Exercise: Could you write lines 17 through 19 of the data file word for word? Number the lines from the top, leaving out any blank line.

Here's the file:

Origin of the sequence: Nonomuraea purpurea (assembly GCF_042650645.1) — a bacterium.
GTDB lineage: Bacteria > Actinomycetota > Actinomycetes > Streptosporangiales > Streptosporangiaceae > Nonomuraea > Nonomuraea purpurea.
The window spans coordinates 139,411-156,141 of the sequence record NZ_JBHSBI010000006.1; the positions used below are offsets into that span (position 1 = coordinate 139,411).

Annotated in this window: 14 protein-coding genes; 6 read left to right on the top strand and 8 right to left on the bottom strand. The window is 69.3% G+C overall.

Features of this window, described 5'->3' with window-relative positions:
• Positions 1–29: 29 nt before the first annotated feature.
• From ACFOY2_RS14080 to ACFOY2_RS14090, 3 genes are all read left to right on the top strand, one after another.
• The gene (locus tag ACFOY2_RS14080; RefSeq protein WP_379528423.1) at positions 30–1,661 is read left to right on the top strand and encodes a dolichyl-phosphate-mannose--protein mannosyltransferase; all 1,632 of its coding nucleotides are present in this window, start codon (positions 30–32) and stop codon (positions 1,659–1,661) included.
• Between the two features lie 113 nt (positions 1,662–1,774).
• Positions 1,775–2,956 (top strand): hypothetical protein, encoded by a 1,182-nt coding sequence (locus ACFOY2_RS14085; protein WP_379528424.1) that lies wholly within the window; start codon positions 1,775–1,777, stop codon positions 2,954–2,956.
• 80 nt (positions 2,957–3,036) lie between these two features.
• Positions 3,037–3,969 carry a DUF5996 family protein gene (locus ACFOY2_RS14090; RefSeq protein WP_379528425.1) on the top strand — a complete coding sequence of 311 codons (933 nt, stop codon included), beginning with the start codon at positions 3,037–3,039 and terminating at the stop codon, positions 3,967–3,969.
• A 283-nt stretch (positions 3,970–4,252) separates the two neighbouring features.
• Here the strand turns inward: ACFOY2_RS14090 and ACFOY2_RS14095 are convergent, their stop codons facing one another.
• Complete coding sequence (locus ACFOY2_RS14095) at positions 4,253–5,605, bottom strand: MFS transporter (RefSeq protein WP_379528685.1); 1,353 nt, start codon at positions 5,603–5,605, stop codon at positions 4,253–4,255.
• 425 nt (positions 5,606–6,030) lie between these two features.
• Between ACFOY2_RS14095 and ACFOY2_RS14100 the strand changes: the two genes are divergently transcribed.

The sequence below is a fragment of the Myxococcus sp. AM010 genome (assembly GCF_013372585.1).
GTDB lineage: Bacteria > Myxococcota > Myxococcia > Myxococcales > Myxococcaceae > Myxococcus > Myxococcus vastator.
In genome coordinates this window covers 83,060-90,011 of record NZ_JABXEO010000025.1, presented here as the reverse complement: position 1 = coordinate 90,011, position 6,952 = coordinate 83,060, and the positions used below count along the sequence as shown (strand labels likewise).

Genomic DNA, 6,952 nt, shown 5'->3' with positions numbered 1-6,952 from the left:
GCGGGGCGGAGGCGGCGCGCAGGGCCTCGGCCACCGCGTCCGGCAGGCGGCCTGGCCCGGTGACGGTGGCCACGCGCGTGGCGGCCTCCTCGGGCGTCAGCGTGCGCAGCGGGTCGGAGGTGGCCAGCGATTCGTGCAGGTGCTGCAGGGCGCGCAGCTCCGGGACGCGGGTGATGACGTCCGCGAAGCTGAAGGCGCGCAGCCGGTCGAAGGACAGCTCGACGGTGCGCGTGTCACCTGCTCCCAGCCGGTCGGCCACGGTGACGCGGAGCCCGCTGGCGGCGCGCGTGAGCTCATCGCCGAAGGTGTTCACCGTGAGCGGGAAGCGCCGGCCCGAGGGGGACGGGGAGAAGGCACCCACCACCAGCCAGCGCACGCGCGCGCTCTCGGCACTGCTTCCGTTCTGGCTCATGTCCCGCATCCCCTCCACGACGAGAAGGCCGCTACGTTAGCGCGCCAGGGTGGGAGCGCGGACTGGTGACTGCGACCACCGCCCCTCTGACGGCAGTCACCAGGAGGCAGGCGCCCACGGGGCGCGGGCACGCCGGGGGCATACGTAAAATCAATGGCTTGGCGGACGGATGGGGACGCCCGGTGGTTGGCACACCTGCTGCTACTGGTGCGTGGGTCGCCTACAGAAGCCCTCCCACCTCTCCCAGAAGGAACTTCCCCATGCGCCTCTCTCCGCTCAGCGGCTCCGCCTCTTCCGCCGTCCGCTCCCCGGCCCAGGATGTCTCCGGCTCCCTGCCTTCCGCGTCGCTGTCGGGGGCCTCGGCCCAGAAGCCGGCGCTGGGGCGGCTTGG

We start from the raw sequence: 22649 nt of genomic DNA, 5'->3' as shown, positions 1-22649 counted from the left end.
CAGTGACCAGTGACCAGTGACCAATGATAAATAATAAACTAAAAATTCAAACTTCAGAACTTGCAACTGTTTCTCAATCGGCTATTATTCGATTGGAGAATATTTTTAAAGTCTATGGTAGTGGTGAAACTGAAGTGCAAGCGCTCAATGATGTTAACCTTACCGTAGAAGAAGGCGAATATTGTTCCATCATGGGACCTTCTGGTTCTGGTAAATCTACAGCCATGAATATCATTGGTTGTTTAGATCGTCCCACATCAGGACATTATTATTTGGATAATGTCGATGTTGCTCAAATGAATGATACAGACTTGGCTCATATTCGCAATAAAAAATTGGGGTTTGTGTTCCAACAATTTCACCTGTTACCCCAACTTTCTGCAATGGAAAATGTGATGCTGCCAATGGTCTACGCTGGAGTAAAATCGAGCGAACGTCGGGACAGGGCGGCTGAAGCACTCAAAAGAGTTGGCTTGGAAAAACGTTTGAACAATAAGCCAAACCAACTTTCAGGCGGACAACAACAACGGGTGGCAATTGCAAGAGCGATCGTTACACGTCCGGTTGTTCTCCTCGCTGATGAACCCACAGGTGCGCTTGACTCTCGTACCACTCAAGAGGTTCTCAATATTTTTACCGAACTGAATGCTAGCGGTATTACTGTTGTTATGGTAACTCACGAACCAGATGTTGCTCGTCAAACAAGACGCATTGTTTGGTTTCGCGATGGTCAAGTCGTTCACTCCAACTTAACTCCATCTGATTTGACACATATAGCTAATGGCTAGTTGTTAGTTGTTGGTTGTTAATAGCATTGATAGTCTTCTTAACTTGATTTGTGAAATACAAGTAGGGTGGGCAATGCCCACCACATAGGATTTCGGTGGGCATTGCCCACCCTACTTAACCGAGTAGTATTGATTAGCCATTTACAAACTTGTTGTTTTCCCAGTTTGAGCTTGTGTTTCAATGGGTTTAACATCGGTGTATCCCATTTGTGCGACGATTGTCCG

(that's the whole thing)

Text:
• Between ACFOY2_RS14095 and ACFOY2_RS14100 the strand changes: the two genes are divergently transcribed.

The sequence below is a fragment of the Myxococcus sp. AM010 genome (assembly GCF_013372585.1).
GTDB lineage: Bacteria > Myxococcota > Myxococcia > Myxococcales > Myxococcaceae > Myxococcus > Myxococcus vastator.